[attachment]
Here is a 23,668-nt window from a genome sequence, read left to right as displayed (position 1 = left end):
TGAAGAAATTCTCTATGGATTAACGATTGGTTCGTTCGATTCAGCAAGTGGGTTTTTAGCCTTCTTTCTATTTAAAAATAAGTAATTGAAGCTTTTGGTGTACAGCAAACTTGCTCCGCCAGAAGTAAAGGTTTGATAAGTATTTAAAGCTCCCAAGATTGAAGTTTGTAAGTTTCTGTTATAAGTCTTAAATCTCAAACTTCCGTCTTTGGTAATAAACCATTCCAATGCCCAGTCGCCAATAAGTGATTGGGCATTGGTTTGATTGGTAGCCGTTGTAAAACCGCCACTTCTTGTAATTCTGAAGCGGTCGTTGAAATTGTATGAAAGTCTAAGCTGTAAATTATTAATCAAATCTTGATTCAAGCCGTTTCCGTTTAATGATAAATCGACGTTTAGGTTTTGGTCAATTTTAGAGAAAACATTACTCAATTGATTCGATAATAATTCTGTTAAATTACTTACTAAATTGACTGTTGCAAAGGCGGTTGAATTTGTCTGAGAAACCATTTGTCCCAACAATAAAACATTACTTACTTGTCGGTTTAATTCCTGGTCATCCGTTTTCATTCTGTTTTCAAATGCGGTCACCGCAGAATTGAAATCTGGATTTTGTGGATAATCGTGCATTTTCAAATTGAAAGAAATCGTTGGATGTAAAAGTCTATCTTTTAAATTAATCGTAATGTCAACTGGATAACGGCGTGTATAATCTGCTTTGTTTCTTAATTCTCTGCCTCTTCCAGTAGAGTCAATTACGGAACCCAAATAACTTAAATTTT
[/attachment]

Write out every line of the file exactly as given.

Here is a 23,668-nt window from a genome sequence, read left to right as displayed (position 1 = left end):
TGAAGAAATTCTCTATGGATTAACGATTGGTTCGTTCGATTCAGCAAGTGGGTTTTTAGCCTTCTTTCTATTTAAAAATAAGTAATTGAAGCTTTTGGTGTACAGCAAACTTGCTCCGCCAGAAGTAAAGGTTTGATAAGTATTTAAAGCTCCCAAGATTGAAGTTTGTAAGTTTCTGTTATAAGTCTTAAATCTCAAACTTCCGTCTTTGGTAATAAACCATTCCAATGCCCAGTCGCCAATAAGTGATTGGGCATTGGTTTGATTGGTAGCCGTTGTAAAACCGCCACTTCTTGTAATTCTGAAGCGGTCGTTGAAATTGTATGAAAGTCTAAGCTGTAAATTATTAATCAAATCTTGATTCAAGCCGTTTCCGTTTAATGATAAATCGACGTTTAGGTTTTGGTCAATTTTAGAGAAAACATTACTCAATTGATTCGATAATAATTCTGTTAAATTACTTACTAAATTGACTGTTGCAAAGGCGGTTGAATTTGTCTGAGAAACCATTTGTCCCAACAATAAAACATTACTTACTTGTCGGTTTAATTCCTGGTCATCCGTTTTCATTCTGTTTTCAAATGCGGTCACCGCAGAATTGAAATCTGGATTTTGTGGATAATCGTGCATTTTCAAATTGAAAGAAATCGTTGGATGTAAAAGTCTATCTTTTAAATTAATCGTAATGTCAACTGGATAACGGCGTGTATAATCTGCTTTGTTTCTTAATTCTCTGCCTCTTCCAGTAGAGTCAATTACGGAACCCAAATAACTTAAATTTT